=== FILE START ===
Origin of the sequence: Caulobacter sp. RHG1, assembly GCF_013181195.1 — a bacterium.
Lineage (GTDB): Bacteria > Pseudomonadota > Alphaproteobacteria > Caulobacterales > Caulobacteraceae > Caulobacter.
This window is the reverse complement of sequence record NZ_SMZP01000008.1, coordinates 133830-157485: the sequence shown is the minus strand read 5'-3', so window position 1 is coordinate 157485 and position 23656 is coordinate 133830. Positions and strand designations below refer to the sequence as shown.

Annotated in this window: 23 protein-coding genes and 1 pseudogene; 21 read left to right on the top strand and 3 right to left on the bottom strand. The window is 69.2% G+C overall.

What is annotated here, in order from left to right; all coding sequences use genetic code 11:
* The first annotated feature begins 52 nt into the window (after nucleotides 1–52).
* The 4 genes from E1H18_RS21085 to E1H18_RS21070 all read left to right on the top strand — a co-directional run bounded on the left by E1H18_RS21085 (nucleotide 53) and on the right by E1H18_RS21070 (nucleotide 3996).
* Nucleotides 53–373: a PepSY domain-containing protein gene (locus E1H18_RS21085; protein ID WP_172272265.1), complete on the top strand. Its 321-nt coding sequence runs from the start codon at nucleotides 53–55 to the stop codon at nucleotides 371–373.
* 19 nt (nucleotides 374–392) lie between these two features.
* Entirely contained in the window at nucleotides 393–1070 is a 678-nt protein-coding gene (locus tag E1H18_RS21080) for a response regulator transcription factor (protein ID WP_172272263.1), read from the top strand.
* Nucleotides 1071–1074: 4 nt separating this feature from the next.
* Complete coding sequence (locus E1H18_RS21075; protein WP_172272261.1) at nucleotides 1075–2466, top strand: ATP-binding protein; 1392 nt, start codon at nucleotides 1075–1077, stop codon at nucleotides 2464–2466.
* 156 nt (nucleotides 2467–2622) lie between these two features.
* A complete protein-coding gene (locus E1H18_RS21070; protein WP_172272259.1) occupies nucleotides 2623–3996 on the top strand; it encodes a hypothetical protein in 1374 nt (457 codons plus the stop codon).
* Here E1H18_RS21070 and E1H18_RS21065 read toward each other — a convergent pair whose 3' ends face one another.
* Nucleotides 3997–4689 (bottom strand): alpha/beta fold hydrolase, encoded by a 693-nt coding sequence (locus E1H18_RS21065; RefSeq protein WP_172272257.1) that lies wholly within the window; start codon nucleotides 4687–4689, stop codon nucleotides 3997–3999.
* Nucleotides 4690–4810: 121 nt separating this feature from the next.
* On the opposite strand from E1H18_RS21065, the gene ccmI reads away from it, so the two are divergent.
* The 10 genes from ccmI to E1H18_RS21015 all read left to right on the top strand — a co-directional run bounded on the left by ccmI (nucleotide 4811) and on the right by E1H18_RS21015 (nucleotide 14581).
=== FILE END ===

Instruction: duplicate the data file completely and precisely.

Origin of the sequence: Caulobacter sp. RHG1, assembly GCF_013181195.1 — a bacterium.
Lineage (GTDB): Bacteria > Pseudomonadota > Alphaproteobacteria > Caulobacterales > Caulobacteraceae > Caulobacter.
This window is the reverse complement of sequence record NZ_SMZP01000008.1, coordinates 133830-157485: the sequence shown is the minus strand read 5'-3', so window position 1 is coordinate 157485 and position 23656 is coordinate 133830. Positions and strand designations below refer to the sequence as shown.

Annotated in this window: 23 protein-coding genes and 1 pseudogene; 21 read left to right on the top strand and 3 right to left on the bottom strand. The window is 69.2% G+C overall.

What is annotated here, in order from left to right; all coding sequences use genetic code 11:
* The first annotated feature begins 52 nt into the window (after nucleotides 1–52).
* The 4 genes from E1H18_RS21085 to E1H18_RS21070 all read left to right on the top strand — a co-directional run bounded on the left by E1H18_RS21085 (nucleotide 53) and on the right by E1H18_RS21070 (nucleotide 3996).
* Nucleotides 53–373: a PepSY domain-containing protein gene (locus E1H18_RS21085; protein ID WP_172272265.1), complete on the top strand. Its 321-nt coding sequence runs from the start codon at nucleotides 53–55 to the stop codon at nucleotides 371–373.
* 19 nt (nucleotides 374–392) lie between these two features.
* Entirely contained in the window at nucleotides 393–1070 is a 678-nt protein-coding gene (locus tag E1H18_RS21080) for a response regulator transcription factor (protein ID WP_172272263.1), read from the top strand.
* Nucleotides 1071–1074: 4 nt separating this feature from the next.
* Complete coding sequence (locus E1H18_RS21075; protein WP_172272261.1) at nucleotides 1075–2466, top strand: ATP-binding protein; 1392 nt, start codon at nucleotides 1075–1077, stop codon at nucleotides 2464–2466.
* 156 nt (nucleotides 2467–2622) lie between these two features.
* A complete protein-coding gene (locus E1H18_RS21070; protein WP_172272259.1) occupies nucleotides 2623–3996 on the top strand; it encodes a hypothetical protein in 1374 nt (457 codons plus the stop codon).
* Here E1H18_RS21070 and E1H18_RS21065 read toward each other — a convergent pair whose 3' ends face one another.
* Nucleotides 3997–4689 (bottom strand): alpha/beta fold hydrolase, encoded by a 693-nt coding sequence (locus E1H18_RS21065; RefSeq protein WP_172272257.1) that lies wholly within the window; start codon nucleotides 4687–4689, stop codon nucleotides 3997–3999.
* Nucleotides 4690–4810: 121 nt separating this feature from the next.
* On the opposite strand from E1H18_RS21065, the gene ccmI reads away from it, so the two are divergent.
* The 10 genes from ccmI to E1H18_RS21015 all read left to right on the top strand — a co-directional run bounded on the left by ccmI (nucleotide 4811) and on the right by E1H18_RS21015 (nucleotide 14581).